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Chronic alcohol consumption can be damaging to every part of your body. One possible outcome is alcoholic neuropathy, which occurs because of alcohol’s toxicity to nerve tissue. 

So what does alcoholic neuropathy feel like?

What is Alcoholic Neuropathy?

Alcoholic neuropathy is a medical condition that occurs because of damage to the peripheral nerves by alcohol use. Peripheral nerves transmit signals between your body, spinal cord, and brain.

  • Your peripheral nerves are responsible for managing many essential motor and sensory functions.
  •  Peripheral nerves help control your urinary and bowel elimination, walking, and sexual arousal. 
  • They also play a role in speech and the function of your arms and legs.
  • Along with alcohol use, diabetes is a leading cause of neuropathy in America.
  • When you experience neuropathy from damage to one or more of your nerves, it usually starts in your hands and feet, but other body parts can also be affected.

If you have peripheral neuropathy, it indicates a problem with the peripheral nervous system. 

  • The peripheral nervous system is a network of nerves outside the brain and spinal cord.
  • The brain and spinal cord are the central nervous system, and these two systems work together.
  • The central nervous system is like your body’s control system. Your peripheral nervous system includes the pathways that connect to your control system. Your nerves allow information signals to travel to and from your control system, brain, and spinal cord.
  • If your nerve cells, also called neurons, are damaged or destroyed, it’s neuropathy. This destruction or damage disrupts how your neurons communicate with each other and your brain. 
  • Neuropathy can affect one nerve, nerve type, or a combination of nerves in a limited area. Neuropathy can also affect many peripheral nerves in your body.

It’s important to note that damage to sensory nerves is only one of many health problems that can impact chronic alcoholics. 

Along with nerve pain and permanent nerve damage, alcoholic patients are at higher risk of mental health disorders, cancer, organ failure, problems with liver and kidney function, damage to the digestive tract, and Wernicke-Korsakoff syndrome.

The conditions associated with damage to the human body in chronic alcohol users often require intensive treatments, and many aren’t reversible.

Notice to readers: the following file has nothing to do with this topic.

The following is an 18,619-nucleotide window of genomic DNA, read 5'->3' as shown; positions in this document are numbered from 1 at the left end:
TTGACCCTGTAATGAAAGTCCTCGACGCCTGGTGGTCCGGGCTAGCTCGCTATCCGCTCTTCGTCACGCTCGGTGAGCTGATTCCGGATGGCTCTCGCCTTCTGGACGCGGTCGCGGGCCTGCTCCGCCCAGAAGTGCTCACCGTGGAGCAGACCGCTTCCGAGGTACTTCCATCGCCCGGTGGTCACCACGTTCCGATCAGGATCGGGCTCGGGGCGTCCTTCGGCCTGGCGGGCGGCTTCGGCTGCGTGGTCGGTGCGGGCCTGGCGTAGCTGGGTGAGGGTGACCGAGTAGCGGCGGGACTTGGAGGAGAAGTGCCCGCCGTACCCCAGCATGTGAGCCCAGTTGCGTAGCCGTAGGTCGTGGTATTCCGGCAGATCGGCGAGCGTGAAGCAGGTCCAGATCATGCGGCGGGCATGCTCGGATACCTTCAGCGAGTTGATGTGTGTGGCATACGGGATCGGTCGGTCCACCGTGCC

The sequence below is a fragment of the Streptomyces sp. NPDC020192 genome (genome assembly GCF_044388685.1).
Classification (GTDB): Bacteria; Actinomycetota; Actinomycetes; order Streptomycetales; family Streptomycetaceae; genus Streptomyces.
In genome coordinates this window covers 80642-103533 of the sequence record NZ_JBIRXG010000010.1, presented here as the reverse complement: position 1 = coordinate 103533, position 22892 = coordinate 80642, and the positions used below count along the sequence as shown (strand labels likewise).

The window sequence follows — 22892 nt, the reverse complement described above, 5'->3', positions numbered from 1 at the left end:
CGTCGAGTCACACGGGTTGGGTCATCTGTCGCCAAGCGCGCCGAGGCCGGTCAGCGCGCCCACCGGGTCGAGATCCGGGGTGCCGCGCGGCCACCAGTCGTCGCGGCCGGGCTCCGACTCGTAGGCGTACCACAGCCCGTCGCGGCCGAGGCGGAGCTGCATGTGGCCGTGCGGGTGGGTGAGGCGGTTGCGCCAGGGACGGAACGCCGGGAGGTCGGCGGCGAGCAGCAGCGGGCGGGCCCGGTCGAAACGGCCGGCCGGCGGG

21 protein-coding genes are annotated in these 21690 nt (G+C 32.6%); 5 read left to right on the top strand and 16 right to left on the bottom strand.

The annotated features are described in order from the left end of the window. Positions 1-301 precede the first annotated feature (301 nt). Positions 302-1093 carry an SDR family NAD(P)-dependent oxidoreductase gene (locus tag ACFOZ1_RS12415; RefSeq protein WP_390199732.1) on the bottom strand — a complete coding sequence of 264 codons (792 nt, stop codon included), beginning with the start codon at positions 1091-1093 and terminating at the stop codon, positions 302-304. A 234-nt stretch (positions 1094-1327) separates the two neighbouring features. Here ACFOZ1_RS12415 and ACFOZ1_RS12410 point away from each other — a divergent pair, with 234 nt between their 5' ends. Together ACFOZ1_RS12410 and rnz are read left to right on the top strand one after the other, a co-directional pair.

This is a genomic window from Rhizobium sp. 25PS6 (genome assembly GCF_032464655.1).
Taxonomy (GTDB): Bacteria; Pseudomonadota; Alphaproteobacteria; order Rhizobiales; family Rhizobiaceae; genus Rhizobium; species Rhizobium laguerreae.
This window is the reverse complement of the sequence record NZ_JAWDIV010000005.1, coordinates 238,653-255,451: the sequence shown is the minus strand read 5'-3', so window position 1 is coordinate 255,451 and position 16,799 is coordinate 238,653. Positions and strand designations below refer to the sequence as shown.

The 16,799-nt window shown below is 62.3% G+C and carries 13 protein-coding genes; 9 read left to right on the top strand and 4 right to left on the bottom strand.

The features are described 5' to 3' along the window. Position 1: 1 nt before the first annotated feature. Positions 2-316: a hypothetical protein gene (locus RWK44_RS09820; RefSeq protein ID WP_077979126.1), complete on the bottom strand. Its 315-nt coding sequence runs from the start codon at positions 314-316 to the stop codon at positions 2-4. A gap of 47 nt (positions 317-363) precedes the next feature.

It can take years for someone to develop alcoholic neuropathy following heavy alcohol use. Some people experience a faster onset than others or a more rapid progression, but we don’t completely know why some people experience this nerve health condition, and others don’t.

Alcoholic neuropathy is thought to occur because of a combination of factors. Two big ones are nutritional deficiencies that can occur with alcohol abuse and toxins in the body.

When you drink large amounts of alcohol, it depletes your body of nutrients you need, like vitamin B12 and protein. Other related nutrient and vitamin deficiencies include niacin, thiamine deficiency, folate (folic acid), vitamin B1, vitamin B6, and vitamins A and E.

Along with vitamin and nutrient deficiencies, alcohol affects the function of the liver, stomach, and kidneys. The body can’t properly dispose of waste, so it builds up and hurts different parts of the body, including the nerves.

Nerves aren’t easily able to regenerate if they’re severely damaged from excessive drinking and its toxic effects. 

So, what does alcoholic neuropathy feel like? Typically the signs start subtly. Someone might not even recognize these symptoms are related to alcohol use. These symptoms can include:

  • Bruises or sores on the toes, fingers, or feet
  • Diarrhea or constipation
  • Decreased pain after an injury
  • Less sensation of the fingers, toes, legs, arms, and hands
  • Dizziness, especially when standing up with your eyes closed
  • Loss of hand and feet coordination
  • Loss of balance when walking
  • Pain or tingling in the arms, legs, fingers, and toes
  • Sexual dysfunction
  • Problems walking in a straight line
  • Weakness of the hands or feet
  • Abnormal sensations 
  • Urinary incontinence and problems with other bodily functions